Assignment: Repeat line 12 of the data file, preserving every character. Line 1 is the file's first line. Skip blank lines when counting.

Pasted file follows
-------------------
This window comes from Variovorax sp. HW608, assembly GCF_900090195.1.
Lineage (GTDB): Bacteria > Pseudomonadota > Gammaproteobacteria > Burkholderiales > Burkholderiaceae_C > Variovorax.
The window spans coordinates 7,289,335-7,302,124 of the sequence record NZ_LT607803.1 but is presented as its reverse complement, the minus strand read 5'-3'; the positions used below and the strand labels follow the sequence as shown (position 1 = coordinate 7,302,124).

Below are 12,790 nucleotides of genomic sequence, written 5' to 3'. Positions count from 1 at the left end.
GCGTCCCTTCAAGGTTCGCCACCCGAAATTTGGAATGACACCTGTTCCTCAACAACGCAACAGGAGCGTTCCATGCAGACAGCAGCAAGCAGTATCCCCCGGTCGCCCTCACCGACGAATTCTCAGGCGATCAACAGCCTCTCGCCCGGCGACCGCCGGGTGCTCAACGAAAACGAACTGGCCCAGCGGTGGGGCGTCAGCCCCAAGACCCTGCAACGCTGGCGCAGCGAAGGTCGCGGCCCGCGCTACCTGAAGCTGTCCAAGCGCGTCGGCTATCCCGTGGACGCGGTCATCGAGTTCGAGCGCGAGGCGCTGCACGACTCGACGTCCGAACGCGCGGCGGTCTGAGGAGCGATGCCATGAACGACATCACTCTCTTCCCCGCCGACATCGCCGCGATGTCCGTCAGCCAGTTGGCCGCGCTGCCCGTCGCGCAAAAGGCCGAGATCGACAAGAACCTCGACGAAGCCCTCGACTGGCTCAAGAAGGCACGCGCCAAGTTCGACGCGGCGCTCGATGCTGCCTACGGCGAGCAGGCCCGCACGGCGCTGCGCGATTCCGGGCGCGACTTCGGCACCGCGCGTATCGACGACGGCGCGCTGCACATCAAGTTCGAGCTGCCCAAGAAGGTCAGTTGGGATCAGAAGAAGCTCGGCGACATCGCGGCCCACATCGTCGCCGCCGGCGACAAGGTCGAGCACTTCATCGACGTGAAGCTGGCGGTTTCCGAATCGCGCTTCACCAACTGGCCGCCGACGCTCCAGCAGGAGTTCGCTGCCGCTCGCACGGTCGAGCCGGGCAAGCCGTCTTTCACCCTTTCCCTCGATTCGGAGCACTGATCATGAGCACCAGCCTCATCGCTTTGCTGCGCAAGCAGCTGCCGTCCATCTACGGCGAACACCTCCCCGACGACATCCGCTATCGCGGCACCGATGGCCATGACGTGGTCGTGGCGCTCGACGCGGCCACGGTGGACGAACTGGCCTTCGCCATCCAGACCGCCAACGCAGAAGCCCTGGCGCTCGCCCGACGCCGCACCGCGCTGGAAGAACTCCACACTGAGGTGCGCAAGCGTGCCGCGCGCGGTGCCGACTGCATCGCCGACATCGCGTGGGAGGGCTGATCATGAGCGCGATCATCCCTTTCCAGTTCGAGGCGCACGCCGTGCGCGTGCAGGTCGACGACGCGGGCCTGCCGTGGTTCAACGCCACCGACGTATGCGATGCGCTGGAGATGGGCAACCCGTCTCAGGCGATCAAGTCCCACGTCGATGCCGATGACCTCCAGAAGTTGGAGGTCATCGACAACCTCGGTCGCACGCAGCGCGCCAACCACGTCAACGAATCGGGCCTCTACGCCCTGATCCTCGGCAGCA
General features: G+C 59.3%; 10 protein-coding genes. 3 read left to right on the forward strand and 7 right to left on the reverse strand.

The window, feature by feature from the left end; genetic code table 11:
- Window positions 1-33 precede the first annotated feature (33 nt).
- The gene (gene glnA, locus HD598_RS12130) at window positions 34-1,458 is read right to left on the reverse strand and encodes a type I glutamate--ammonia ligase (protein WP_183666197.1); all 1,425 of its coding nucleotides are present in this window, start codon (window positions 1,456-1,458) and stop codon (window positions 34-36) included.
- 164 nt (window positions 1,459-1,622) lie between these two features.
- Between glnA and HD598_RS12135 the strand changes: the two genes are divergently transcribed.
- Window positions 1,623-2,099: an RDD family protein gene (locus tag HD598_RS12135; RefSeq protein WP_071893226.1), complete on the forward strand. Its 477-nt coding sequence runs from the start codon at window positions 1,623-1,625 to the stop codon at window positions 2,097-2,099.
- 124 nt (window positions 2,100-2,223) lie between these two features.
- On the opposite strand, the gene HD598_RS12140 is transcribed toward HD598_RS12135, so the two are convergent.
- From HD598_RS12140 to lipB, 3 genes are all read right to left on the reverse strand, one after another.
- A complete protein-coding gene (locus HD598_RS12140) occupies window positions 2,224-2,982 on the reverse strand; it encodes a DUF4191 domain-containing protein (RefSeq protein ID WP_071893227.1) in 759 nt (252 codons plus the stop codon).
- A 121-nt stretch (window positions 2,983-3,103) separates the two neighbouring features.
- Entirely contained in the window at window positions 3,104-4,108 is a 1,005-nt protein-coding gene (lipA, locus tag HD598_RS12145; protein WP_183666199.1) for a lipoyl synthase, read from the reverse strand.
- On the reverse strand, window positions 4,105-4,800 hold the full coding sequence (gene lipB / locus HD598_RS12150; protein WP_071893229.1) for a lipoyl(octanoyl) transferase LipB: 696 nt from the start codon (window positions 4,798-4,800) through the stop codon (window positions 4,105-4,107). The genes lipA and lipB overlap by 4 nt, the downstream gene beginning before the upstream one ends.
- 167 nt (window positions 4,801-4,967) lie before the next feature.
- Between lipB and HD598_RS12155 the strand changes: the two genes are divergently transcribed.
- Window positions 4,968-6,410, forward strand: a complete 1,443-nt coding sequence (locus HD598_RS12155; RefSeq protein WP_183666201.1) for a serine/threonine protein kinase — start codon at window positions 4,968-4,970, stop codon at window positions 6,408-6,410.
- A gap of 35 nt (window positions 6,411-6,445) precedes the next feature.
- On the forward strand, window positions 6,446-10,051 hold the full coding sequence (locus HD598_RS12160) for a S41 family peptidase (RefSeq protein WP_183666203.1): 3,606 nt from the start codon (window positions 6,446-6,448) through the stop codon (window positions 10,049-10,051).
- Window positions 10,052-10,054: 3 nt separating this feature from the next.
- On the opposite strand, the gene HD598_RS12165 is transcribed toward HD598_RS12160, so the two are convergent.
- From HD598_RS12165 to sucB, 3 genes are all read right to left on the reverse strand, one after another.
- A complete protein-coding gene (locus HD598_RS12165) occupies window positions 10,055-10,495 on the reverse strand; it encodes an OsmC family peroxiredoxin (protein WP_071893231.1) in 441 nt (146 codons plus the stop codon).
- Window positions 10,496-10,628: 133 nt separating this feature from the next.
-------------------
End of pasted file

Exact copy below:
- Window positions 1,623-2,099: an RDD family protein gene (locus tag HD598_RS12135; RefSeq protein WP_071893226.1), complete on the forward strand. Its 477-nt coding sequence runs from the start codon at window positions 1,623-1,625 to the stop codon at window positions 2,097-2,099.